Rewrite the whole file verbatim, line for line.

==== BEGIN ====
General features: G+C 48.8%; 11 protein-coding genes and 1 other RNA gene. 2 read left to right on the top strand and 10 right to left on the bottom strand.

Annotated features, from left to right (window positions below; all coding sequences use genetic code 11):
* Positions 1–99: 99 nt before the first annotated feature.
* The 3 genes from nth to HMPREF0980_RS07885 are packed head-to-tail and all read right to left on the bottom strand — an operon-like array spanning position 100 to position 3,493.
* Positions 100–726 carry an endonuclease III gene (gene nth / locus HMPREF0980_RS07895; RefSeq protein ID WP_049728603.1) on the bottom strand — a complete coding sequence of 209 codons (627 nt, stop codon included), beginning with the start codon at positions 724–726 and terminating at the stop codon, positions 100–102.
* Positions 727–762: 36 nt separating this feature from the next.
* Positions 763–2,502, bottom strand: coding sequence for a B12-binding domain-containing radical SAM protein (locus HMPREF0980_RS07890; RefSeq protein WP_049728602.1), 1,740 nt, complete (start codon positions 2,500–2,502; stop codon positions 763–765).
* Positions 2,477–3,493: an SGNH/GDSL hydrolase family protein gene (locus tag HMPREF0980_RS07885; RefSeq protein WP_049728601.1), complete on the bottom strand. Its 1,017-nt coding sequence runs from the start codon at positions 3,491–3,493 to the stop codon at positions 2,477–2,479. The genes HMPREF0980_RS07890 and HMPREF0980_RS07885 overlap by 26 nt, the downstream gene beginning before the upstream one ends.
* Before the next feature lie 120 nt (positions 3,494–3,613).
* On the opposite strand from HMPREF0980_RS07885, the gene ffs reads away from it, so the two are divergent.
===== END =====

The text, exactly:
General features: G+C 48.8%; 11 protein-coding genes and 1 other RNA gene. 2 read left to right on the top strand and 10 right to left on the bottom strand.

Annotated features, from left to right (window positions below; all coding sequences use genetic code 11):
* Positions 1–99: 99 nt before the first annotated feature.
* The 3 genes from nth to HMPREF0980_RS07885 are packed head-to-tail and all read right to left on the bottom strand — an operon-like array spanning position 100 to position 3,493.
* Positions 100–726 carry an endonuclease III gene (gene nth / locus HMPREF0980_RS07895; RefSeq protein ID WP_049728603.1) on the bottom strand — a complete coding sequence of 209 codons (627 nt, stop codon included), beginning with the start codon at positions 724–726 and terminating at the stop codon, positions 100–102.
* Positions 727–762: 36 nt separating this feature from the next.
* Positions 763–2,502, bottom strand: coding sequence for a B12-binding domain-containing radical SAM protein (locus HMPREF0980_RS07890; RefSeq protein WP_049728602.1), 1,740 nt, complete (start codon positions 2,500–2,502; stop codon positions 763–765).
* Positions 2,477–3,493: an SGNH/GDSL hydrolase family protein gene (locus tag HMPREF0980_RS07885; RefSeq protein WP_049728601.1), complete on the bottom strand. Its 1,017-nt coding sequence runs from the start codon at positions 3,491–3,493 to the stop codon at positions 2,477–2,479. The genes HMPREF0980_RS07890 and HMPREF0980_RS07885 overlap by 26 nt, the downstream gene beginning before the upstream one ends.
* Before the next feature lie 120 nt (positions 3,494–3,613).
* On the opposite strand from HMPREF0980_RS07885, the gene ffs reads away from it, so the two are divergent.